One thing good about "moving home" is getting back to the regular "haunts". And the other morning I stopped by the Stockman's Cafe in Cambridge. It is kind of unique, in that Cambridge is not much of a town anymore.....but once was!
In the late 1800's it was a booming town with a stock yards and rail head for shipping cattle; two cut limestone buildings that were banks across the street from each other; grain elevator and feedmill; lumber yards, grocery stores and rooms to rent to cattle buyers in the hotel just down the street. Yearling cattle moved up from herds in Texas to be fattened on the bluestem grass in the Flinthills area around Cambridge. Then moved on to the slaughter houses in Kansas City. But now it is a mere widespot in the road.
I first visited The Stockman's Cafe in 1975 when I moved to Kansas to work on a ranch just north of Cambridge. Over the next 5 years I was there most everyday sipping coffee and listening to the stories of "the locals" (since I was a new-comer it took a year to get "accepted" by them.....but eventually I did!)
Back then, sitting around the tables were people like Oscar Keplinger (a bowlegged, gnarled old bachelor cowboy who could well remember putting cattle on the railroad), Archie Dwyer (who had been a mail carrier during the horse and buggy days), Ralph Sphar (whom we called the Mayor since he actually did live in Cambridge), Red Redford (who had made his fortunes building the wooden derricks in the oil fields of Oklahoma) Ezra Johnson (who had been on construction crews that built such buildings as the Texas Tech Administration building...actually Ezra was one of the reasons I made INTO good standing with the locals since I had attended Texas Tech!!)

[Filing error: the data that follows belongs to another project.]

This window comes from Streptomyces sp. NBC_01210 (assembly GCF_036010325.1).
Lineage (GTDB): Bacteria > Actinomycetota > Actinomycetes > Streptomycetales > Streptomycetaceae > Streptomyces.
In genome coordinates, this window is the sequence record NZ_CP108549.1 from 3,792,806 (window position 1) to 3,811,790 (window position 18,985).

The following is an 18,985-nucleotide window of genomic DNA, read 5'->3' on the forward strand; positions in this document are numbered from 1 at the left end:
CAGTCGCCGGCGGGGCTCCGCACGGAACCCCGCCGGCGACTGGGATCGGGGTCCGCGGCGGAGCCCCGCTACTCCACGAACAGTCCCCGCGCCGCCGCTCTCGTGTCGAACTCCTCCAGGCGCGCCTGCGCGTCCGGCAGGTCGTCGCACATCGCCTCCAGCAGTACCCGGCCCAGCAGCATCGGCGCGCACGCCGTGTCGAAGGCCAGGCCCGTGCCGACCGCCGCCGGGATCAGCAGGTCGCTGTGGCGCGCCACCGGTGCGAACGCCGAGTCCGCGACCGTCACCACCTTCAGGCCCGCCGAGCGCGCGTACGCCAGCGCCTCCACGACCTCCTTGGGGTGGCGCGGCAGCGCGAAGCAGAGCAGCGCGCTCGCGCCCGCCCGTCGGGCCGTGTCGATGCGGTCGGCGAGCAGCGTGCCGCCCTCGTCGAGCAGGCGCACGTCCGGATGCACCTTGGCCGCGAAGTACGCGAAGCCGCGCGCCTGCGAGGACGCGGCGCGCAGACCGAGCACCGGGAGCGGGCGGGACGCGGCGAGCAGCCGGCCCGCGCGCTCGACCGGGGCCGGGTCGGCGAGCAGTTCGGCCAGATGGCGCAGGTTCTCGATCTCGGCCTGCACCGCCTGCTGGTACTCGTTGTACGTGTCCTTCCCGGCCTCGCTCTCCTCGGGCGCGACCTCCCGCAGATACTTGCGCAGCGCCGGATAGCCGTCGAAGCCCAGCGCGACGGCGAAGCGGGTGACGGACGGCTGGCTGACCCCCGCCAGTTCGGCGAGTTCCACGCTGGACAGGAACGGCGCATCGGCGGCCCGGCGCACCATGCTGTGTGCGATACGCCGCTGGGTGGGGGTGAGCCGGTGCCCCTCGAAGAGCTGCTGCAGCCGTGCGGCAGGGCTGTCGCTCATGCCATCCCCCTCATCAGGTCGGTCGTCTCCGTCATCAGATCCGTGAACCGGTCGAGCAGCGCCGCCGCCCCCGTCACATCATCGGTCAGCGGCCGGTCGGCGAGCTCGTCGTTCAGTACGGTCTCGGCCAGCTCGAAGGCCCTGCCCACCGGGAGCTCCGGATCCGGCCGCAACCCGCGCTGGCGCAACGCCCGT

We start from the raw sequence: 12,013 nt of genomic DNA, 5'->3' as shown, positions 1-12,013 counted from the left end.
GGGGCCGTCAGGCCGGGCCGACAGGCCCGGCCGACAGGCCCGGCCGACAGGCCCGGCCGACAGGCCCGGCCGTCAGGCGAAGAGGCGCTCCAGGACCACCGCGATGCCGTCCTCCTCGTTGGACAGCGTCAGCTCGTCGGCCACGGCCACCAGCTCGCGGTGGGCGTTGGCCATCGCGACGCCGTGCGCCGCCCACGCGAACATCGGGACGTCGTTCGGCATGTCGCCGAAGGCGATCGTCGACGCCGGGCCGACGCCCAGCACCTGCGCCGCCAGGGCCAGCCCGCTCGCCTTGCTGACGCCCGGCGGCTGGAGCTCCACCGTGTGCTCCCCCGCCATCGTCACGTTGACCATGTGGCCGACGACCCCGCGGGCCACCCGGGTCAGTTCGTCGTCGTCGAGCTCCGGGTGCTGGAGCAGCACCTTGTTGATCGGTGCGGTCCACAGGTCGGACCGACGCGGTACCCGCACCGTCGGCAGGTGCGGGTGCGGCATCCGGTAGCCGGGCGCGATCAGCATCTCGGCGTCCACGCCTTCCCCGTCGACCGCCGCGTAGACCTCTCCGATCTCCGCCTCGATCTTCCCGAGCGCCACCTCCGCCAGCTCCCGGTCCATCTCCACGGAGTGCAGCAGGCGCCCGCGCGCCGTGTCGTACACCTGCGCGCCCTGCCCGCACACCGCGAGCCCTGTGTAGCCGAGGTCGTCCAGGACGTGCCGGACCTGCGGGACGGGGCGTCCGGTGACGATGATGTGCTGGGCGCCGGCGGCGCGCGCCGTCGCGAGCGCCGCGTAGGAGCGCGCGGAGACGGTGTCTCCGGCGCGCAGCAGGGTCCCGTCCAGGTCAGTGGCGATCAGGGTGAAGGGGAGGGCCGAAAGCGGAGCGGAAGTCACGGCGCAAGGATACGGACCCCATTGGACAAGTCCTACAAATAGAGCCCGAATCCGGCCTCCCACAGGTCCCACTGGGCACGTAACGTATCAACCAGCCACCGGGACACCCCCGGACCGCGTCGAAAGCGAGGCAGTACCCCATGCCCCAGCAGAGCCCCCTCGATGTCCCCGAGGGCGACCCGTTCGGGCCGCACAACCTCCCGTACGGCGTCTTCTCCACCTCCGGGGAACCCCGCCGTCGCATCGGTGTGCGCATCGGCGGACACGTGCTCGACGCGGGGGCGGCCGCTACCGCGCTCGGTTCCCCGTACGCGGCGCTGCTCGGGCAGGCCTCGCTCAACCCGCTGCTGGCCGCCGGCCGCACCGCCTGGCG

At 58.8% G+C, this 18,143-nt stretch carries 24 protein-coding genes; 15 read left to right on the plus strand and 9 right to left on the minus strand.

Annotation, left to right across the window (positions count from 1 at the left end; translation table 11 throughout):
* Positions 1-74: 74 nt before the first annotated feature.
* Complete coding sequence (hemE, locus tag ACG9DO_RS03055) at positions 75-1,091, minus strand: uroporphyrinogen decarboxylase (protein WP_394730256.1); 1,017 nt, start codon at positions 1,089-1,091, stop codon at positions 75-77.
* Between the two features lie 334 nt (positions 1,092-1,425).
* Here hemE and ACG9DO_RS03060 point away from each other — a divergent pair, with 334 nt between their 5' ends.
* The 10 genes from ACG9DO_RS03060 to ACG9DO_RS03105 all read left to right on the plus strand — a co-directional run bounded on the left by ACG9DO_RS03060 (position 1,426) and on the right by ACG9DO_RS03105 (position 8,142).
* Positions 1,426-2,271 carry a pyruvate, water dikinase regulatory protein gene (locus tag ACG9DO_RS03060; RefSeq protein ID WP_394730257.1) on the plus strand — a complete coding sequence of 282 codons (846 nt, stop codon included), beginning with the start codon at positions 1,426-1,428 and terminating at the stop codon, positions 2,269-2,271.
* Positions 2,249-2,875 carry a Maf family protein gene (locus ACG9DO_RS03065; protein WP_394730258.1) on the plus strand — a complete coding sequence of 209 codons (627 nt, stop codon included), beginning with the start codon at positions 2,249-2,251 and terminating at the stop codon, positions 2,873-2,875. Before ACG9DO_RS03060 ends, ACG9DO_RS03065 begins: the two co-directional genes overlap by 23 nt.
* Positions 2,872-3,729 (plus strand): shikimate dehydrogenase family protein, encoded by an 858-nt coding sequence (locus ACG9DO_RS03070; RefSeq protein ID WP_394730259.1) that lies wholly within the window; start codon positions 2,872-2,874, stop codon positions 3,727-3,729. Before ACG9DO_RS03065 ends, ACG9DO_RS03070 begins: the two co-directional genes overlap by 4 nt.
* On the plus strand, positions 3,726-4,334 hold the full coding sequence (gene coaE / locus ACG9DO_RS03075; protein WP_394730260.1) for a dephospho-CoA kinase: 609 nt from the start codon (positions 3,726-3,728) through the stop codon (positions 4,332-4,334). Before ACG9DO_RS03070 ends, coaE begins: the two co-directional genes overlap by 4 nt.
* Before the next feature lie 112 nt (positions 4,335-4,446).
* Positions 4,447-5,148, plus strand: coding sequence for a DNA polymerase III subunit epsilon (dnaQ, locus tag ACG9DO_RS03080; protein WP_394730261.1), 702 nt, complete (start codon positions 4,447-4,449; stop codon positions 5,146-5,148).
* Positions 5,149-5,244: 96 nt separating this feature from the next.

After checking cattle or feed runs......the place would begin to fill up and the stories began. If some one didn't show up on time, everyone kind of got to worrying about him ...... and his chair would sit empty 'til he did show up. And that's actually how they found the Mayor, he didn't show up.....and they went to look for him. It was too late of course, but that's a part of life.
But the stories ranged from the winter of '39, the flood of '52, the drought of '33, the fire of etc etc. Sometimes they got to talking about some one getting throwed off his horse back in '22 ... "and you know, nobody ever was able to ride that horse" Or maybe some roper and how he could rope ...... "best dang heeler I ever seen!" Or the night somebody got married and they threw him a "chivalry". It was always worth some laughs as you drank your coffee.
Well last week I got to stop by for a cup and it was nice to walk back in and hear things like, "heard you were back in the country", "drag up a chair, this one is yours isn't it?", "you buying the coffee?" (which by the way, I did!) The only things that have changed .... are the names sitting around the tables (though most are offspring of the former mentioned) and the dates on the stories. Feels good to be home.